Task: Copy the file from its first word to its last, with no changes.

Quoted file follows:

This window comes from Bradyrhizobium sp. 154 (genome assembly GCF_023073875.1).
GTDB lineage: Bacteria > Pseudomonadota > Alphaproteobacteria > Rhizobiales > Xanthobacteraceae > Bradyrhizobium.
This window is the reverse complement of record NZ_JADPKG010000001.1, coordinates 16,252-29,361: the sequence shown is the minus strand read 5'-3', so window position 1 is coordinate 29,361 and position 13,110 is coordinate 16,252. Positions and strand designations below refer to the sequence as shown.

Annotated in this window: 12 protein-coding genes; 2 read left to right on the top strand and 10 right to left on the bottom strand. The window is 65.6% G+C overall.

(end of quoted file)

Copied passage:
This window comes from Bradyrhizobium sp. 154 (genome assembly GCF_023073875.1).
GTDB lineage: Bacteria > Pseudomonadota > Alphaproteobacteria > Rhizobiales > Xanthobacteraceae > Bradyrhizobium.
This window is the reverse complement of record NZ_JADPKG010000001.1, coordinates 16,252-29,361: the sequence shown is the minus strand read 5'-3', so window position 1 is coordinate 29,361 and position 13,110 is coordinate 16,252. Positions and strand designations below refer to the sequence as shown.

Annotated in this window: 12 protein-coding genes; 2 read left to right on the top strand and 10 right to left on the bottom strand. The window is 65.6% G+C overall.